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KenpoX Intensity
KenpoX Intensity
cardio intensity martial arts kenpox
12/4/12 11:30 AM
After completing my first round of P90X, I wanted to post some thoughts on how to make the most out of KenpoX.

I've been training in martial arts for years (4th Degree black belt), so the routines were probably the easiest part of the overall program; I did like them because they had more of a cardio focus that I really needed as someone who hasn't been working out much lately and needed to boost my cardio-vascular system and drop some pounds off my waist.

So, here are some tips that helped me make my KenpoX time more productive:

  • Burst! In the combos, think about how the combo works from a martial arts perspective. In a fight, it's not about a steady rhythm, it's about burst intensity. So, in a four move combo, it's not 1-2-3-4-1-2-3-4, it's 1234---1234---. Even if you do the exact same number of moves, you'll do more to boost fast twitch muscle, raise your heart rate, and even be stronger in a fighting situation.
  • Close the gap. All the step-drag moves are about going from outside punching range to inside, so burst in covering max distance; when you are done you don't want to get hit back / grappled with so burst back out just as far.
  • Add a move. The tempo is pretty slow for some of the combos, geared a bit more at beginners to martial arts. In some of the single strikes or 2 move combos, or star blocks, it's pretty easy to add a front kick in there.
    Do more. Once you learn the combos, keep going until Tony is done talking (which, admittedly, can take a while sometimes!) Take a break if you need it, but use the time!
  • Up the difficulty on the moves. Switching from a low front kick to a high roundhouse, from a side kick to a hook / round kick combo, is a great way for the more trained to boost intensity and make the video a better way to keep up and improve skills.
  • Ride that Horse. Make sure your horse stances are nice and low - in the block, elbow, and punching sequences, your thighs should be burning and the breaks should come as a welcome relief.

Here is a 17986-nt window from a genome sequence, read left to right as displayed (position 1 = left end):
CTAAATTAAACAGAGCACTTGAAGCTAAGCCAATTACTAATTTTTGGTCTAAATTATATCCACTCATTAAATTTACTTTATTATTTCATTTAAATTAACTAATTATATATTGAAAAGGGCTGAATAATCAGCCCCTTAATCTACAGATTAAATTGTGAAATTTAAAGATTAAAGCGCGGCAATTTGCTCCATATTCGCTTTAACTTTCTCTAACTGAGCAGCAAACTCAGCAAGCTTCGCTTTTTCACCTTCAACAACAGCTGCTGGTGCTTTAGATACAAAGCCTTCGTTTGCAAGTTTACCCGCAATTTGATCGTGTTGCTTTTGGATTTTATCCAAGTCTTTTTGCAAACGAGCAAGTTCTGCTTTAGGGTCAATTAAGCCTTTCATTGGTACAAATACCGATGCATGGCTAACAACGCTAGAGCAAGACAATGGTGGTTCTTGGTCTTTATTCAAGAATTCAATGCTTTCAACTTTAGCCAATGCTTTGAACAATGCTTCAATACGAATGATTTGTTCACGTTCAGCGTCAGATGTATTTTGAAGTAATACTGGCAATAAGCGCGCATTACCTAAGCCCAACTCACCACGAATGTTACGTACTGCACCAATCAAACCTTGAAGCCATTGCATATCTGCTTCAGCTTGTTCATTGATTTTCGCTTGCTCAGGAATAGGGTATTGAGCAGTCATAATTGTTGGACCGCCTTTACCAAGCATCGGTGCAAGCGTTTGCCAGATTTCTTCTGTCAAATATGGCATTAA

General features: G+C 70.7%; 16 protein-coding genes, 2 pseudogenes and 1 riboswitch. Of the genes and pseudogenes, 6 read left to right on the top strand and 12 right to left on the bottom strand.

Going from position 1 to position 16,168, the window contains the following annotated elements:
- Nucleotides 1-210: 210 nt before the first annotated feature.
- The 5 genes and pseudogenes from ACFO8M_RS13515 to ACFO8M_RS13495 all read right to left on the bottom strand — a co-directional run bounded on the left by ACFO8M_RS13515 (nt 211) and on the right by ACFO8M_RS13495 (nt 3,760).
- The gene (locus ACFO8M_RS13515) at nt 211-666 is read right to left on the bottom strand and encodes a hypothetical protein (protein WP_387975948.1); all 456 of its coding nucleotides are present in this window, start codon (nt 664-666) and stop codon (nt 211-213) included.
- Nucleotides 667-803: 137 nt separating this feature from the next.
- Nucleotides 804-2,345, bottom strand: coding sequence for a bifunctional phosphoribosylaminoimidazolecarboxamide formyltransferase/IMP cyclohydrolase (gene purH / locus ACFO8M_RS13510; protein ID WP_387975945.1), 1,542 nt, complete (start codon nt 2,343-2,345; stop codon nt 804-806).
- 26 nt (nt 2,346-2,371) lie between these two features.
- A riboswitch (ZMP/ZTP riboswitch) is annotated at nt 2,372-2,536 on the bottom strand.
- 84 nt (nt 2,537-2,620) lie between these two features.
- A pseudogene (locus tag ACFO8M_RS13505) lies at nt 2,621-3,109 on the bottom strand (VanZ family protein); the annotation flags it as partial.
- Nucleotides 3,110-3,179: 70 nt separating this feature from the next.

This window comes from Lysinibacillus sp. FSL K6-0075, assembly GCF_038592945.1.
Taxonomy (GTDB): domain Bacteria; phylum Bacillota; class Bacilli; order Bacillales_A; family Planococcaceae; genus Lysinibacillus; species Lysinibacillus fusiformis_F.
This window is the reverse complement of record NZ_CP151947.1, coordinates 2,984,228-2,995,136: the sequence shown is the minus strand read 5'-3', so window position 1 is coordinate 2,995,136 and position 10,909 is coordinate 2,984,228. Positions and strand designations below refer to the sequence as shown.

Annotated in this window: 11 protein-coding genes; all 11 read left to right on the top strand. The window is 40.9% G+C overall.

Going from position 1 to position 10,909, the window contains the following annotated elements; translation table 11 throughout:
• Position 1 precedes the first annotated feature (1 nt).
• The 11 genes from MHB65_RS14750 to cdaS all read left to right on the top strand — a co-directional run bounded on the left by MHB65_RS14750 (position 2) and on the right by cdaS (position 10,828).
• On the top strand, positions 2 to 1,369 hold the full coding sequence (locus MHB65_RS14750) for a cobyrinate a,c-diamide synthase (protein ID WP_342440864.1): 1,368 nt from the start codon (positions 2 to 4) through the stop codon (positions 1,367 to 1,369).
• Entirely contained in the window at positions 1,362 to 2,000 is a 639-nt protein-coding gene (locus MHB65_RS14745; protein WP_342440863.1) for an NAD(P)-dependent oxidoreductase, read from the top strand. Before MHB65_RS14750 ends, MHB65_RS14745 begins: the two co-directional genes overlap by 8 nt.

• Find alternatives. High Sword - Low Hammer does nothing for me, so I just substitute something entirely different, like a punch - axe kick combo or some spinning hook kicks.

These really helped me to make my KenpoX time as valuable as possible.
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RE: KenpoX Intensity
12/4/12 2:41 PM as a reply to Dons033.
Nice summary.

A few more thoughts:

Moves which involve larger muscle mass or more muscles will stimulate more caloric burn, so legwork should be emphasized as should resistance work (hitting a bag or strapping on weight). Your background may actually work against you as regards burning calories because your training and experience produce more muscle efficiency than a beginner who expends a considerable amount of energy finding the right balance. You might want to consider adding non-martial arts moves like burpees, plyometric pushups, etc. to get even more burn.

An HIIT tempo will produce maximum caloric burn. The typical person can go all out at max intensity for one minute tops before performance and intensity decline. You can use a heart rate monitor to target 85-90% of max HR to keep yourself honest.

After the 1-minute all-out burn, you should simply rest or move slowly just long enough to get your heart rate down to 60% of max HR. This would be true interval training & is more effective at burning fat than keeping your HR elevated for the entire workout.

Note that KenpoX wasn't really designed as HIIT. They encourage you to do jumping jacks, etc, in between each move to "keep your heart rate up". But if you work it as HIIT, you'll get more out of it.
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RE: KenpoX Intensity
12/4/12 4:02 PM as a reply to SweatLikeDog.
SweatLikeDog (great name, btw!),

Good points all. Crafting the workout to be more HIIT makes a lot of sense, and happily Tony talks enough that it's probably pretty doable to have lower intensity breaks.

And I agree on the muscle efficiency issue - after thousands of hours on martial arts, one this I don't get from KenpoX is "muscle confusion"; my muscles are pretty clear on the issues. I try and make up for it via greater intensity, and with the more difficult moves. Tony stays away from moves that involve foot pivots on the floor, like rear leg round kicks and side kicks, or might strain the hamstrings like axe kicks; I incorporate both pretty heavily in place of or in addition too the other moves. This serves to keep my body in condition for those moves, in addition to burning more calories / upping the intensity level.

I tend to look at the breaks as a time to do non-martial arts specific exercise; I find using an actual jump rope ups the intensity pretty well over an imaginary one as well as working on coordination.

I did use a HR monitor for a while, and was getting my HR into my target range. My difficulty was that it never seemed to stay on that well and as such as incredibly irritating - I should probably still use it from time to time to make sure I'm getting my HR to the right range.
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